Set in Czechoslovakia between the 1940s and the 1990s, Tomáš Zmeškal’s stimulating novel focuses on one family’s tragic story of love and the unspoken. Josef meets his wife, Kveta, before the Second World War at a public lecture on Hittite culture. Kveta chooses to marry Josef over their mutual friend Hynek, but when her husband is later arrested and imprisoned for an unnamed crime, Kveta gives herself to Hynek in return for help and advice. The author explores the complexities of what is not spoken, what cannot be said, the repercussions of silence after an ordeal, the absurdity of forgotten pain, and what it is to be an outsider. In Zmeškal’s tale, told not chronologically but rather as a mosaic of events, time progresses unevenly and unpredictably, as does one’s understanding.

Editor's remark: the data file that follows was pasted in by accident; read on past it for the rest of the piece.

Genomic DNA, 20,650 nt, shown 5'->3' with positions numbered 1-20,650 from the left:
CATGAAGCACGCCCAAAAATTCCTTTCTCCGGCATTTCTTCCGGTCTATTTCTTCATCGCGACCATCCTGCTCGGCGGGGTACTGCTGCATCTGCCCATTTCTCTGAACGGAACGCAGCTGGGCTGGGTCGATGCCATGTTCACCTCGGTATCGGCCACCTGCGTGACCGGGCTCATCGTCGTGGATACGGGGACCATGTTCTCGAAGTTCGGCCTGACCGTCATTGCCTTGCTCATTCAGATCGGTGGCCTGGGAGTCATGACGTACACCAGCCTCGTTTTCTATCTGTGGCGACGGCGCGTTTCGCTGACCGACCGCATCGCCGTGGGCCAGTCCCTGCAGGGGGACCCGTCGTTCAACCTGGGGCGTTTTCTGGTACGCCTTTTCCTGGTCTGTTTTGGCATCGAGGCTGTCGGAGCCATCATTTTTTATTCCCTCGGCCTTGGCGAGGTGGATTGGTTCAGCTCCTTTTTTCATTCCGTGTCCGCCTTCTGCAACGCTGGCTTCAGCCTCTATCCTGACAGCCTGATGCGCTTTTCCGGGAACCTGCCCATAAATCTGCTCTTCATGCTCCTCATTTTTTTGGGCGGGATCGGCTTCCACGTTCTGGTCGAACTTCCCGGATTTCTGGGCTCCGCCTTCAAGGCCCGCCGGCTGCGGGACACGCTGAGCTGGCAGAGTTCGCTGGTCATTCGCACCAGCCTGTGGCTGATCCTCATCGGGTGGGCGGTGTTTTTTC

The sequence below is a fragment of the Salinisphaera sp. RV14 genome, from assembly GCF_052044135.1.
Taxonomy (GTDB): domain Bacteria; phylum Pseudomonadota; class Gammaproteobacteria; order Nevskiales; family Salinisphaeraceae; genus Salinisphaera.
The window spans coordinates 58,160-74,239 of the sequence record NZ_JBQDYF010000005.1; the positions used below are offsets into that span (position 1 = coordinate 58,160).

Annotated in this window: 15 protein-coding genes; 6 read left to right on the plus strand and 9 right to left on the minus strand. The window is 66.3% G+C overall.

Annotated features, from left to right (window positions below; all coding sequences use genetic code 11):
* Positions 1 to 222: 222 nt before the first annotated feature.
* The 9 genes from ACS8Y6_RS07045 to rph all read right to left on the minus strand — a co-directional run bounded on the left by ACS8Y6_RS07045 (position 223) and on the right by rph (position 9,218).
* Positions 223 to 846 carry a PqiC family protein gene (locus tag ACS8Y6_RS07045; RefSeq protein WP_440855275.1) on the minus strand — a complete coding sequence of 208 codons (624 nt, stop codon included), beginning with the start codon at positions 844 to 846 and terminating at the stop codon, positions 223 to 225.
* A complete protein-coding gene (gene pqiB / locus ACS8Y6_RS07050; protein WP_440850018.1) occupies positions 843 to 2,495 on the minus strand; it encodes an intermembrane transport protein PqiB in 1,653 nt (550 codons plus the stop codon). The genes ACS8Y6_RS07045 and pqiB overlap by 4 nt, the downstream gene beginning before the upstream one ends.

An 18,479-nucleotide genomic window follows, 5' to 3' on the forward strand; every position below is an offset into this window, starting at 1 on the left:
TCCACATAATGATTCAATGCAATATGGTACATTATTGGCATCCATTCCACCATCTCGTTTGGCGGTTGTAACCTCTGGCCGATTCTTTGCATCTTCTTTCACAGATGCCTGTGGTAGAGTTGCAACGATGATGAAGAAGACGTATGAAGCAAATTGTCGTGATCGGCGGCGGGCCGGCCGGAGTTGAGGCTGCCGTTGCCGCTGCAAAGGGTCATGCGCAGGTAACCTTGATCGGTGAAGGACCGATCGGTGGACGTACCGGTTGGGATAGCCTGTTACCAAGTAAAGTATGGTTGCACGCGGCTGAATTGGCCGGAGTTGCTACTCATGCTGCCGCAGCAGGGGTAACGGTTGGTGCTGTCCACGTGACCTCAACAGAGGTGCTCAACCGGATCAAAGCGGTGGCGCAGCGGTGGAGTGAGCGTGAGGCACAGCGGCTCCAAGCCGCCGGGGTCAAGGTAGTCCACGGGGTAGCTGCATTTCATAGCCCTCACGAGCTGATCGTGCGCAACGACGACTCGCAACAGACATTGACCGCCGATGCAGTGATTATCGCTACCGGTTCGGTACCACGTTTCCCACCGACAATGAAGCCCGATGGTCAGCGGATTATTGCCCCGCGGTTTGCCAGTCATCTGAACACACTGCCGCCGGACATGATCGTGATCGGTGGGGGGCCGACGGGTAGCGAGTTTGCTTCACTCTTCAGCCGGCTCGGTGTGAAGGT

The saga belongs to a particular family, but it also exposes the larger, ongoing struggle of postcommunist Eastern Europe to come to terms with suffering when catharsis is denied. Reporting from a fresh, multicultural perspective, Zmeškal makes a welcome contribution to European literature in the twenty-first century.